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Diabetic foot care within the context of rehabilitation: keeping people with diabetic neuropathy on their feet

Van Deursen, Robert and Bouwman, Everdien 2017. Diabetic foot care within the context of rehabilitation: keeping people with diabetic neuropathy on their feet. Physical Therapy Reviews 22 (3-4) , pp. 177-185. 10.1080/10833196.2017.1353750

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Abstract

Background A large percentage of patients with diabetes mellitus have neuropathy putting them at risk of developing severe foot problems. In diabetic foot care the primary objective is to prevent foot ulceration and avoid loss of limb. The role of physical therapy in diabetic foot care remains insufficiently defined. This narrative review discusses principles of diabetic foot care and implications for rehabilitation. Objectives The objectives are to review: • which aspects of current diabetic foot care are relevant for rehabilitation. • how and where physical therapy expertise can contribute to diabetic foot care. • how physical therapy can safely design an exercise programme when patients have diabetic neuropathy. Major findings The diabetic foot is a complex condition. Current best practice involves care by a multi-disciplinary team. Physical therapy should adhere to key elements of foot ulcer prevention. The effect of reduced balance and mobility resulting from foot ulceration and its treatment indicates a need for bespoke exercise programs. During full weight-bearing exercises protective footwear should be worn at all times. Furthermore, a good understanding of the impact of functional exercises used in rehabilitation with respect to plantar pressure and postural control needs to ensure that exercise prescription is appropriately targeted and safe. Conclusions Physical therapy can make a considerable contribution to overall management of patients with diabetic neuropathy. A tailored exercise programme to improve fitness, strength, range of motion, balance and mobility should be aimed primarily at keeping patients with diabetic neuropathy safely on their feet and improve clinical outcomes.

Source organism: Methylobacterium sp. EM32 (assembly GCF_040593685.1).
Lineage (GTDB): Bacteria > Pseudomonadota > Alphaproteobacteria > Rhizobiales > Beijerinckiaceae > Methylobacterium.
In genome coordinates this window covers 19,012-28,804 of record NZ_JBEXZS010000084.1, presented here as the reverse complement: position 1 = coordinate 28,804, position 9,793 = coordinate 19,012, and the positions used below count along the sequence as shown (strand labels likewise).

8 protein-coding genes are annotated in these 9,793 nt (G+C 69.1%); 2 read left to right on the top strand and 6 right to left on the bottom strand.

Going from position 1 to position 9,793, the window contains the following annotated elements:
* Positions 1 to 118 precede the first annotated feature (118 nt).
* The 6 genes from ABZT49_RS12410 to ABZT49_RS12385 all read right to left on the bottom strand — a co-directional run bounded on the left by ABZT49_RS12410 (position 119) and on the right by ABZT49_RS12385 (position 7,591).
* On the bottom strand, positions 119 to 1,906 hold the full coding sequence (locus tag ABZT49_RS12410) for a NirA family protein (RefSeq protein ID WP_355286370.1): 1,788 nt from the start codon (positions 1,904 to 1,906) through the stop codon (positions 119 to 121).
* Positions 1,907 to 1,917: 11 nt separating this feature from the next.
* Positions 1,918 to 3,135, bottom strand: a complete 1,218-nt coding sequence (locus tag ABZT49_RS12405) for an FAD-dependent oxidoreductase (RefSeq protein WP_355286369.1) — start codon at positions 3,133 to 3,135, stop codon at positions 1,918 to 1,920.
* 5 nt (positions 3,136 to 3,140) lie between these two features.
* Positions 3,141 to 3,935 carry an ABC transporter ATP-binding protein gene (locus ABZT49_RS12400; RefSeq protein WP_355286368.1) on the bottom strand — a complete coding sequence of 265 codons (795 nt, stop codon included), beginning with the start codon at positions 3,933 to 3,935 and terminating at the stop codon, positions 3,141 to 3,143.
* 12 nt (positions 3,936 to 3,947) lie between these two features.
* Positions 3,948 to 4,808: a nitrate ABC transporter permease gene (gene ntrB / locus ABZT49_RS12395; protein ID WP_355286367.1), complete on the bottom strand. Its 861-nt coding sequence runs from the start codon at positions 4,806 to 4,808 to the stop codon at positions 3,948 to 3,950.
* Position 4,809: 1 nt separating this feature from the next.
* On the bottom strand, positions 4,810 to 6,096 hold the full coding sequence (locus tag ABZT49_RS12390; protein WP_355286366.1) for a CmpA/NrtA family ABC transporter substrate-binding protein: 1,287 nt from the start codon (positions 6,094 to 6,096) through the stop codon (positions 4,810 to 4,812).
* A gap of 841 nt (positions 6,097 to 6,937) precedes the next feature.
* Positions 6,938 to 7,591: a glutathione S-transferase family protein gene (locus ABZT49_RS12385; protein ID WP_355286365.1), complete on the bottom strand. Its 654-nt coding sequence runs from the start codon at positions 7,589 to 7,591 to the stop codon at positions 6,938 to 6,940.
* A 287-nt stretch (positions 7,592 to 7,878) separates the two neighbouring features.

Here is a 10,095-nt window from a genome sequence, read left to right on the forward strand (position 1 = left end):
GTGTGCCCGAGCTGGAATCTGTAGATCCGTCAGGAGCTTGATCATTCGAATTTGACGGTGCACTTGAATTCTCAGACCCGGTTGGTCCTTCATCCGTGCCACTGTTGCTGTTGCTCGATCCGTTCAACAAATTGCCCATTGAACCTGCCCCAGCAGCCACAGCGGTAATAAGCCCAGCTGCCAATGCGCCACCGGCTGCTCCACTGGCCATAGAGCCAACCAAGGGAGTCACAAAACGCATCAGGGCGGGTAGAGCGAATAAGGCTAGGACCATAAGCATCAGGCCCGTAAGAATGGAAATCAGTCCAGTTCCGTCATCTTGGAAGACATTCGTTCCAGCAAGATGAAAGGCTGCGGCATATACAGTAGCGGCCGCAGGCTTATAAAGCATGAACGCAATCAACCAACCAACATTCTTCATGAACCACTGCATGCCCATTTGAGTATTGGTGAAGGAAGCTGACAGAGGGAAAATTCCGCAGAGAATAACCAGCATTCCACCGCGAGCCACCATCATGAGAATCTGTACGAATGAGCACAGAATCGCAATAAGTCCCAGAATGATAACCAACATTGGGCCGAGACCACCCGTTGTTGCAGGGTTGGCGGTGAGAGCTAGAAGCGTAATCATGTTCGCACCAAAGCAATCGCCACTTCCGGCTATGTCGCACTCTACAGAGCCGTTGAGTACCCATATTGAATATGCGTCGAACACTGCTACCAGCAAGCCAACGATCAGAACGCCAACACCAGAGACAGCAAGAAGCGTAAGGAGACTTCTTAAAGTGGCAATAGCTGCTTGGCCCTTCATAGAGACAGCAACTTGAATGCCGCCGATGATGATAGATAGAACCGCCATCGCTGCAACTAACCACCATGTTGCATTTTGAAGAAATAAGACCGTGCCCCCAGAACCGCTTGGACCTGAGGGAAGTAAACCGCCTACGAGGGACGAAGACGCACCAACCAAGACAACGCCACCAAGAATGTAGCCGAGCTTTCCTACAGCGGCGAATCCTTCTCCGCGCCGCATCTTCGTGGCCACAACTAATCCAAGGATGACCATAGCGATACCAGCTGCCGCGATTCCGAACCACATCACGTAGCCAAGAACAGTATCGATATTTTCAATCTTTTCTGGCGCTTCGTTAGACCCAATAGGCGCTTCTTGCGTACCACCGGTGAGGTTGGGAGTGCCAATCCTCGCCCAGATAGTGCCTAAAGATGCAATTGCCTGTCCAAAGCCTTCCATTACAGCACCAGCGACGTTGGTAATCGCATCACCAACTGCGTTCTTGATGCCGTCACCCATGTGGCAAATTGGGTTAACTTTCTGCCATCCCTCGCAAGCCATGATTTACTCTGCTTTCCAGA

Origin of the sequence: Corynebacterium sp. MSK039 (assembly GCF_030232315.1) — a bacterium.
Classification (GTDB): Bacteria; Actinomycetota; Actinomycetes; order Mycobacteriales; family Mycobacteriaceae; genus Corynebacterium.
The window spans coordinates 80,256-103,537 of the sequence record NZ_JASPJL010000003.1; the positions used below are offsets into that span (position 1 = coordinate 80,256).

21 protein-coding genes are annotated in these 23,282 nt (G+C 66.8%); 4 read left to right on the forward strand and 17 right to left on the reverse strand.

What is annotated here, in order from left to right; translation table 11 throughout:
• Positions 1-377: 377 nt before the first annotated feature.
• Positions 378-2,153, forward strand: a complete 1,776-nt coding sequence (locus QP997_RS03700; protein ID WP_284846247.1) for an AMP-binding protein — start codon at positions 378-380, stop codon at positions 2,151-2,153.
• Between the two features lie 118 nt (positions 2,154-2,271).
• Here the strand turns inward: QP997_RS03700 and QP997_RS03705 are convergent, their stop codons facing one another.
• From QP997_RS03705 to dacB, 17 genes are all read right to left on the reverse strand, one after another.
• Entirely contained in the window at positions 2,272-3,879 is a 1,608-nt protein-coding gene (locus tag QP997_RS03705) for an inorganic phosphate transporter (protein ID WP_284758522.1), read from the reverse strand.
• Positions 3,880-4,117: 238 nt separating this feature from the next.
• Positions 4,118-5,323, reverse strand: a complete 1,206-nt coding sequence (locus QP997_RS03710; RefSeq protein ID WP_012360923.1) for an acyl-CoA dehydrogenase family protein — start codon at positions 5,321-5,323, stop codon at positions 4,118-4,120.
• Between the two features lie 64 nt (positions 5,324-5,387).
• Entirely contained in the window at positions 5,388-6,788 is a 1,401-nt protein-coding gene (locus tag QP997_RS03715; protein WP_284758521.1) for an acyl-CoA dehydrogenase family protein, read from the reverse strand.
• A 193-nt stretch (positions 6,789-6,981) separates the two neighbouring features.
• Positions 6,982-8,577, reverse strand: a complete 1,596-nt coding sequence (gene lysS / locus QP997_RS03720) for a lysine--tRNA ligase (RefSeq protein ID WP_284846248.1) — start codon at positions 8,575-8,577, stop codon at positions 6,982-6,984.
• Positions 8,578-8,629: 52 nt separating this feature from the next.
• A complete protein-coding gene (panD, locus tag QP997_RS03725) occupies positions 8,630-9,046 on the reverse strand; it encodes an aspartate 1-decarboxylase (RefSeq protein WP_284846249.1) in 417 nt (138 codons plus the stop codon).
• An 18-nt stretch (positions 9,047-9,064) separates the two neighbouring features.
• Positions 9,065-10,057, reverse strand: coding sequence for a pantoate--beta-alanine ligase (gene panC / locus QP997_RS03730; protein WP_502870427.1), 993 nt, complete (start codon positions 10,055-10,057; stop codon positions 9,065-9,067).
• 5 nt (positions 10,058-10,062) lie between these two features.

Item Type: Article
Date Type: Publication
Status: Published
Schools: Healthcare Sciences
Publisher: Taylor & Francis
ISSN: 1083-3196
Date of First Compliant Deposit: 15 August 2017
Date of Acceptance: 6 July 2017
Last Modified: 02 Jul 2019 22:48
URI: http://orca.cf.ac.uk/id/eprint/103617

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